What Is Considered to be Wrongful Termination?

For what, under US law, can employee legally be terminated? What route to compensation do they have if they have been fired unlawfully?

Getting fired from a job is one of the most stressful things that can happen to a person. If you have recently been fired and you believe that you were discriminated against, you may have wondered if you will be able to prove it. According to employment attorneys, your situation may not be as hopeless as you think.

You are probably already aware that if you have been discriminated against,  you can complain to the EEOC. If an employer has broken a contract with you, you probably are aware that you can sue. There are a few circumstances that need to be present for you to have a successful wrongful termination lawsuit.

You Were Under Contract

The vast majority of the employment agreements in the United States are at will. This means an employer can fire you at any time without a reason. There are a handful of jobs where you will have an employment contract. Some Employment contracts state that you must be fired “for cause.”

The “cause” you are terminated for must be specified in the contract. There are also some cases where it may be specified in state law. Normally cause will include failure to perform a project correctly or disclosure of company secrets.

You are Being Retaliated Against

Did you blow the whistle on your employer for violating public policies or laws? If you talked to the Internal Revenue Service about your company misreporting funds or called the EEOC about another employee being harassed and your employer responded by demoting you, firing you, or intimidating you in any way, you can sue them for wrongful termination.

The “cause” you are terminated for must be specified in the contract.

If you filed a worker’s compensation claim because you were injured at work, or if you reported your boss to HR for inappropriate behavior, they are not allowed to retaliate against you.

You Experienced Discrimination at Work

If you have been denied a promotion, terminated, or excluded from work meetings and activities due to your race, sex, age, or orientation, you can file a complaint with the Equal Employment Opportunities Commission.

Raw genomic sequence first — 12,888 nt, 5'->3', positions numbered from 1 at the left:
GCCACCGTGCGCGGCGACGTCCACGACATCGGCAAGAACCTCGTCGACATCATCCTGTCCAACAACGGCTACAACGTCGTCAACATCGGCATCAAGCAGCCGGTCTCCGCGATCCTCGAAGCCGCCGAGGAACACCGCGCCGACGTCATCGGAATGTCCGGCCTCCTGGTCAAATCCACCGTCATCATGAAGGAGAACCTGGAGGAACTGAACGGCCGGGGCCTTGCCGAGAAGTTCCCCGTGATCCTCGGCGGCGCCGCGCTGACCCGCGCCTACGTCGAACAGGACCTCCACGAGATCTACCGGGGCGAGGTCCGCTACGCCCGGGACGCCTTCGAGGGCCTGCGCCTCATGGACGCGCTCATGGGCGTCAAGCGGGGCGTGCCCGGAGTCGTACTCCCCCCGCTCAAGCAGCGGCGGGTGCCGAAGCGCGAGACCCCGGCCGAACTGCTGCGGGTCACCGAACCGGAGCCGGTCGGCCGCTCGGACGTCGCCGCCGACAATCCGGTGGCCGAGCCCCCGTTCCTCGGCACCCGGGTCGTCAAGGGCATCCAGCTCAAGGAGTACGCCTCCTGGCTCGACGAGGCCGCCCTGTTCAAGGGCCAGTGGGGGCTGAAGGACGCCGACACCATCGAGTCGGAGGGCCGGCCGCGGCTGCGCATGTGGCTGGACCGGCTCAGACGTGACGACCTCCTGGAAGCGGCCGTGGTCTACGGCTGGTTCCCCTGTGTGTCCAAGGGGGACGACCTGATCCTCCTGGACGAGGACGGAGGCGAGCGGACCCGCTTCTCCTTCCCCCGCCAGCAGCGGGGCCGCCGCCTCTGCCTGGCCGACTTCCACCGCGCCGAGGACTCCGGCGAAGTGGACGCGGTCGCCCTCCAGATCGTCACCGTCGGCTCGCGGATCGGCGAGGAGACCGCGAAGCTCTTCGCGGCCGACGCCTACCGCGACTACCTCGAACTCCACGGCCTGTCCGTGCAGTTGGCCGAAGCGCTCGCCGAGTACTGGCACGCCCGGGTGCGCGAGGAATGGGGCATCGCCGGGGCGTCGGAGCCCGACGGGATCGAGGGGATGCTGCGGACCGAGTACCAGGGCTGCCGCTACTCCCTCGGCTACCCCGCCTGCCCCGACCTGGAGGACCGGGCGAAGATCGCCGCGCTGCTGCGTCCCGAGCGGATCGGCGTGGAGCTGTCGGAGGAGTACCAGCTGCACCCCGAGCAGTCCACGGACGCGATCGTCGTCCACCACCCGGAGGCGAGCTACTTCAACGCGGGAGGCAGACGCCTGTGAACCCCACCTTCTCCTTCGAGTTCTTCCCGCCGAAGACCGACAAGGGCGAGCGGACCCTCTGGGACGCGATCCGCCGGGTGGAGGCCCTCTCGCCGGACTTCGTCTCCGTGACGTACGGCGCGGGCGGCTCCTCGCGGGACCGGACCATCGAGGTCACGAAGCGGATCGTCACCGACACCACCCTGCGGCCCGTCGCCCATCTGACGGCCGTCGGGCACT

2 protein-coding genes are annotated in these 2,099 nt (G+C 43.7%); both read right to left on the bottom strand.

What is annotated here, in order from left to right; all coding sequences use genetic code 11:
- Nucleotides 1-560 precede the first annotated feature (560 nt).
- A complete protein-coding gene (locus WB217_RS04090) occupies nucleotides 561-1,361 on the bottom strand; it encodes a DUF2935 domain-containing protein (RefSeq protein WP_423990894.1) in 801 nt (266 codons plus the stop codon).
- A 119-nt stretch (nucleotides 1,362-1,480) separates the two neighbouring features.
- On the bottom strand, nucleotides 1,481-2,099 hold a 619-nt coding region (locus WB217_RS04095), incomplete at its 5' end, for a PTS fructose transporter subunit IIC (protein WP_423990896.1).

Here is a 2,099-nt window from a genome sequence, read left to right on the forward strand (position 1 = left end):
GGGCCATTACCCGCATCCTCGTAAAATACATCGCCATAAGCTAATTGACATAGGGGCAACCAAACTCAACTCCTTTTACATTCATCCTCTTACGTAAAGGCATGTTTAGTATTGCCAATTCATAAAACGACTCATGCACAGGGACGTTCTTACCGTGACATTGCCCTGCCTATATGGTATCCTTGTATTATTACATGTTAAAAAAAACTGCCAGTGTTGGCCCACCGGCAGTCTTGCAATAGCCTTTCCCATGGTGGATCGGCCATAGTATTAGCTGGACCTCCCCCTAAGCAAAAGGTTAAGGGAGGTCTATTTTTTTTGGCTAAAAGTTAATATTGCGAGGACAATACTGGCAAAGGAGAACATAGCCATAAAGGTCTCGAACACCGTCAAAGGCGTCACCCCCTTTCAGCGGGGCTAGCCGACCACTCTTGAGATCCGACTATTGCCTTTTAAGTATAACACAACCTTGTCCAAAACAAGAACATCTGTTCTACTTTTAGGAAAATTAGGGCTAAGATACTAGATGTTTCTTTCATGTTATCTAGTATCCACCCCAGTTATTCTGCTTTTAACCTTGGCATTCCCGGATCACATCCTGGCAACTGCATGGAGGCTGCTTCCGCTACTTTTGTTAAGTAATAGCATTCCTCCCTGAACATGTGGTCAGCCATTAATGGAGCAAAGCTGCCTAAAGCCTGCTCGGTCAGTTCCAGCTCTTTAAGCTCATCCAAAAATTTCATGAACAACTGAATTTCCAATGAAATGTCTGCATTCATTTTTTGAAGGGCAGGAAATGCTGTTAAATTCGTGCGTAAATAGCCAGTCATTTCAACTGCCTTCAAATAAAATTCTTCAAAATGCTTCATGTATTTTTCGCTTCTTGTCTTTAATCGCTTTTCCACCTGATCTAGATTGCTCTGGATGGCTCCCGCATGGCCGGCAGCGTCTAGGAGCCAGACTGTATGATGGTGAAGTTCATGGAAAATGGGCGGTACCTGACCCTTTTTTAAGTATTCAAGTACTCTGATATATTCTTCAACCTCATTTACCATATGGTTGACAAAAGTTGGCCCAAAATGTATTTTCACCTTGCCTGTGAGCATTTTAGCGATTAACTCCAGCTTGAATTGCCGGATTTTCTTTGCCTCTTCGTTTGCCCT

If filing a complaint with the EEOC, you will be asked to provide evidence of discrimination. It is a good idea to keep a work diary, you should keep copies of performance reports and sales records as well.

The EEOC will review your case and decide if you can move forward with the lawsuit. If you can, you should hire an employment attorney, who will be able to negotiate with your former employer on your behalf. If you end up having to take your employer to court, an attorney will be able to subpoena the company’s records on your behalf.

Being able to subpoena records may be very important in a wrongful termination lawsuit. You will have to establish that you were discriminated against by a judge or jury. Although a diary you kept may be helpful, the company’s actual records will be even more beneficial.

For example, If you suspect you were excluded from meetings because of racial discrimination, you will have to prove that this meeting you were not invited to actually took place and that you were not invited to it because of your race. The employer will have a record of the meeting you were excluded from and a list of people who were invited to the meeting. If those records show that everyone who was invited to the meeting was not of your race, you may have a better chance of proving your case.

You Were Organising Labour

If you and your coworkers have been attempting to form or join a union and your employer demoted or fired you because of it, you may be able to file a claim against them.

The National Labour Relations Act prohibits employers from firing or otherwise punishing employees for organising strikes or engaging in collective bargaining. The act only protects those employees who are working as a group to change labor conditions.

The legendary feminist writer Alice Walker once said, “The most common way people give up their power is by thinking they don’t have any.”

Although may have to go through some red tape and deal with a regulatory board or two, you can fight discrimination and injustice in the workplace.

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